The Design District sits close to the O2 and the tube station, a prime spot where you might expect to see a forest of lucrative towers. But the current masterplan for the peninsula requires that certain views of the O2’s structure must, like the dome of St Paul’s Cathedral, be preserved. This means that the district’s buildings cannot rise above four storeys. So Knight Dragon made an opportunity out of their problem: by making a cluster of small buildings, they hoped to attract the sort of creative businesses that, while not paying high rents, bring energy and kudos to a neighbourhood. “Creative”, here, has a broad meaning: the activities of signed-up tenants run from leather-working to music management to website design.

The urban design practice HNNA produced a masterplan, in which the straight lines that characterise much of the peninsula’s layout are interrupted by quirky angles. Blocks are close together – sometimes as little as three metres apart, which regulations permit in commercial buildings but not with residential projects. Courts and yards were created, in which it might be possible for designers to bring their work outside, to vape, to hang around and share ideas.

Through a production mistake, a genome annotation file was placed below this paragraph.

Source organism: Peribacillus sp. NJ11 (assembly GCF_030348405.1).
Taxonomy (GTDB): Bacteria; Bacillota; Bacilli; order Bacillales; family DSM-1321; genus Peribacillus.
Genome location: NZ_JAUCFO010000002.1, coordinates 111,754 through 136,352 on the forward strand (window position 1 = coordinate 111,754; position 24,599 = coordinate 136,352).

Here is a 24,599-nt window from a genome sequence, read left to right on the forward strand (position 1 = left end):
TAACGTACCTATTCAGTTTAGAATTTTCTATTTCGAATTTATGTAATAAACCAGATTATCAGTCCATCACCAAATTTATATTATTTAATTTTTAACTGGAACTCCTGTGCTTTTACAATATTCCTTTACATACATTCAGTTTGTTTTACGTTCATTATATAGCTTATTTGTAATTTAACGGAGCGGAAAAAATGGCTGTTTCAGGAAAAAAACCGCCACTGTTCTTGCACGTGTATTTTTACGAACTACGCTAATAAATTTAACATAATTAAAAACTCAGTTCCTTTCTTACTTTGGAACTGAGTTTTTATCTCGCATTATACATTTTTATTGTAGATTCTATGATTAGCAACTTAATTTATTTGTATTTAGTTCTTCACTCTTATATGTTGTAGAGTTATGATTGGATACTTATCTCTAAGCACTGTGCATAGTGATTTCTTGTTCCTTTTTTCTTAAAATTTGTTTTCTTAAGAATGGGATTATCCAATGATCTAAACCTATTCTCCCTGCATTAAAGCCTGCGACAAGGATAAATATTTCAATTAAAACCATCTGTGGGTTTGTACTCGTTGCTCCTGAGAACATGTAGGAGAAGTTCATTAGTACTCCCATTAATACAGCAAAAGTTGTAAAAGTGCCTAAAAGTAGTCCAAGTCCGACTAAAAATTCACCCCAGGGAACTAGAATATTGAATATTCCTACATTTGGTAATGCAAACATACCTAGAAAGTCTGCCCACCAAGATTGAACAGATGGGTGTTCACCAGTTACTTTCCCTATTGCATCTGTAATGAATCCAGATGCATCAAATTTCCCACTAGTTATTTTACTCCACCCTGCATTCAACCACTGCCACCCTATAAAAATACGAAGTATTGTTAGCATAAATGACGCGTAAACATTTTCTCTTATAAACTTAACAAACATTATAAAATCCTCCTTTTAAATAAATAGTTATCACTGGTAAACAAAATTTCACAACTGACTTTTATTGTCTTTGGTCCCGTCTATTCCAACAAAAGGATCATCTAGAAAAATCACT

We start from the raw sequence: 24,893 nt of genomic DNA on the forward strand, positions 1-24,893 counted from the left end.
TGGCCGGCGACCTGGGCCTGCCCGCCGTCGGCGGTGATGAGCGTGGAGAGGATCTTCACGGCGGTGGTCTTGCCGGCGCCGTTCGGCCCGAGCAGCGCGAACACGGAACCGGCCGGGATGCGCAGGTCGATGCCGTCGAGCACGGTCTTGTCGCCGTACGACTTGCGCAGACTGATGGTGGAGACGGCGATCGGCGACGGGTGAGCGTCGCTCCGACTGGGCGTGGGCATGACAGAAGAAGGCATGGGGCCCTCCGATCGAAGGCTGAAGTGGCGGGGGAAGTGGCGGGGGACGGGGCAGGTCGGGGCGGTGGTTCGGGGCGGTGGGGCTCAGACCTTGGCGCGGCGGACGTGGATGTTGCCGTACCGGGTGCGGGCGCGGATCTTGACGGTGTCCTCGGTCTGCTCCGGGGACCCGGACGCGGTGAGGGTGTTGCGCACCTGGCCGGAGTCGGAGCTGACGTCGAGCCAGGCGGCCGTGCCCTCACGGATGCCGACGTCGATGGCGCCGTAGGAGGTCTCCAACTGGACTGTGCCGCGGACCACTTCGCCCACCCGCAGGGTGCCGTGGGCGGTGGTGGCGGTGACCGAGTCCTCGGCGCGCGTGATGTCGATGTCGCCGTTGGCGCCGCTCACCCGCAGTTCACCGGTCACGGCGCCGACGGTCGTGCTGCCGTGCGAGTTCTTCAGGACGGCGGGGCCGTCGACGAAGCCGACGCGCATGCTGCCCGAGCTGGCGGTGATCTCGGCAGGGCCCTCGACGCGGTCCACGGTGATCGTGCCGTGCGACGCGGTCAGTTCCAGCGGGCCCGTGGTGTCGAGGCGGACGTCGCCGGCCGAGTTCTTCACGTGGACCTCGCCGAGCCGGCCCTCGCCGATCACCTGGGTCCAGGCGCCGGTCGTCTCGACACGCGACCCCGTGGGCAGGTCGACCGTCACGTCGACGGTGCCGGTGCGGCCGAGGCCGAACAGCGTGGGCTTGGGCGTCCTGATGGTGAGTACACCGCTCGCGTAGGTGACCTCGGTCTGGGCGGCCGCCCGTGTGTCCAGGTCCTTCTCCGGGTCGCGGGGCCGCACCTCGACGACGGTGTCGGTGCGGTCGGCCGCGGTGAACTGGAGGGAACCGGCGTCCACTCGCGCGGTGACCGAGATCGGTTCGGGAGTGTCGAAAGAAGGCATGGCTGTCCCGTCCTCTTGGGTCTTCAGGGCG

Knight Dragon gave each of their architects two plots to play with, of similar sizes and briefs, and asked them to draw up designs without knowing much of their neighbours’ projects. Their choice of practices was judicious, from the serious-playful end of the profession: people who think scrupulously about the job in hand, but then try to generate joy and surprise from the facts of construction. Thus David Kohn Architects designed “miniature glowing palazzi”, inspired by both Venice and American roadside structures, in which green-framed glass boxes sit on top of rows of oversized red columns. Mole Architects refer to the area’s gas-working history: one of their buildings is clad in rusty metal reminiscent of an old gasholder; the other has a dichroic skin – which means it changes colour with the direction of the light – that evokes the blue-orange shimmer of a gas flame.